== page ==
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Lecture Note Sketches Hermann Riecke - ESAM Home Page

∗ fronts Ψ+ and Ψ− can interact and form a stable pair: wide localized wave train . A = 0 x L A = A c Figure 14: Localized wave trains in convection of water-alcohol mixtures. Space-time plot of the envelope of the left- (top panel) and the right-traveling wave component (bottom panel). In this parameter regime the localized convection waves are not stable but evolve chaotically (‘dispersive chaos’) [4, 5]. 86 x R

4 Fronts and Their Interaction Consider nonlinear PDEs with spatial translation symmetry that have multiple stable spatially homogeneous solutions ψ • ⇒ there must be also solutions that connect the stable states: fronts or kinks • these fronts are heteroclinic in space: they connect two different fixed points for x → ±∞. They are topologically stable: they cannot disappear except at infinity or by collision with ‘anti-fronts’. • This is to be compared to homoclinic solutions which connect to the same fixed point for x → ±∞, i.e. localized ‘humps’ (like the solitons). They are not topologically stable since they can disappear, e.g., due to a sufficiently large perturbation. stable stable unstable Figure 15: Fronts connecting two stable and one unstable spatially homogeneous state. Questions: • Do such fronts travel? What determines their speed? • How do the fronts interact? Can they from stable bound states: localized domains? 87 x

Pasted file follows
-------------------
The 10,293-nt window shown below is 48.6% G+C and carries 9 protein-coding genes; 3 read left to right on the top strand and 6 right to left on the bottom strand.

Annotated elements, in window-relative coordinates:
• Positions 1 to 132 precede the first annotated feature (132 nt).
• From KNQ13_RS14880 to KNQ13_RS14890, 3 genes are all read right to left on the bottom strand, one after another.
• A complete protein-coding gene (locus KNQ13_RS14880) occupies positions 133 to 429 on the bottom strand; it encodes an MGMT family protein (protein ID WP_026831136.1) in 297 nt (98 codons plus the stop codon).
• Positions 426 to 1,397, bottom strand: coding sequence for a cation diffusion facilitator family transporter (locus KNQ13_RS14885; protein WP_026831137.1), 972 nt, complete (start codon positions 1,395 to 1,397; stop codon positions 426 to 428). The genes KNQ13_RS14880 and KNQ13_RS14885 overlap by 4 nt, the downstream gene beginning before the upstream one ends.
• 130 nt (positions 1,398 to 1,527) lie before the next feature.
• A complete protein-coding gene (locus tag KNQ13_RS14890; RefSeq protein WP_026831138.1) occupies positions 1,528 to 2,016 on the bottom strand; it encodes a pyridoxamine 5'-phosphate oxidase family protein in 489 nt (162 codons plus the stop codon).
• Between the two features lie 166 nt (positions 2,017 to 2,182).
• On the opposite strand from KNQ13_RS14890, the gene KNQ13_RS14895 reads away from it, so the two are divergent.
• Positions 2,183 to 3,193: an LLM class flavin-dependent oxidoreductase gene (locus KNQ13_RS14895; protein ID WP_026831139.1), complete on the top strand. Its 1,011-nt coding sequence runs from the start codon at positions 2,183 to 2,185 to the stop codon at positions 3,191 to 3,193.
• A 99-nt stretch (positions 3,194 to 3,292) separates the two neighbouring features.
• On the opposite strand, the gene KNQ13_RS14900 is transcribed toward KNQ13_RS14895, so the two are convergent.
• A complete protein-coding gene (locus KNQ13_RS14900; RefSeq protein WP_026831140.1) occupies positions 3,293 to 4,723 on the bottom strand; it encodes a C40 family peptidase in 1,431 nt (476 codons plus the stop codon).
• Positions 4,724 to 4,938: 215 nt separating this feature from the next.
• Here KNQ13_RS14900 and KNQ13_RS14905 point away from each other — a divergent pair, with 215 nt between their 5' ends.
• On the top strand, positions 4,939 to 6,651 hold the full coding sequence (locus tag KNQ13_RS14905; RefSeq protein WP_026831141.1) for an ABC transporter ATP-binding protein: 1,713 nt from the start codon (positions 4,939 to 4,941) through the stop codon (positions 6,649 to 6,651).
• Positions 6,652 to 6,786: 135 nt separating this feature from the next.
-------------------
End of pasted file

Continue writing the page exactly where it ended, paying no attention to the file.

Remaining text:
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Lecture Note Sketches Perturbation

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4 Fronts and Their Interaction 87 4

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References [1] P. Coullet, C. Elphi

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1.1.1 The Mathieu Equation Consider

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• case δ1 = + 1 2 � � 1 ü2

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• we can assume from the start th

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1.1.2 Floquet Theory In the discuss

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• it is also convenient to introd

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Goal: determine α(δ, ǫ). For a r

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Forcing Strength ε 1 0.5 0 -0.5 n=

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10 5 −10 0 0 −5 t 50 100 150 20

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O(ǫ): with Note: y0(ψ, T) = R(T)

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i.e. Now the nonlinear problem: Fix

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• α < 0: Notes: - in-phase solut

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Since L is singular we expect that

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• using the other left 0-eigenvec

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Thus, m = n + 1 or αmn = 0 Alterna

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- Page 39 and 40: with O(1) forcing (cf. in Sec.1.2.1
- Page 41 and 42: Thus, if ∆ > 0 both solutions R2
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- Page 45 and 46: which diverge at the upper limit fo
- Page 47 and 48: as in the case a > 0. But: now the
- Page 49 and 50: • if the integration by parts lea
- Page 51 and 52: First consider maximum at the lower
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- Page 55 and 56: • since we kept only the first no
- Page 57 and 58: It looks like a case for Watson’s
- Page 59 and 60: Extend integration to (−∞, +∞
- Page 61 and 62: Bound the integral term ���
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- Page 79 and 80: Notes: Thus: ˙x = 1 2 m ˙x2 + V (
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- Page 95 and 96: Analogously for x > xm: 0 = ǫ∂Tx
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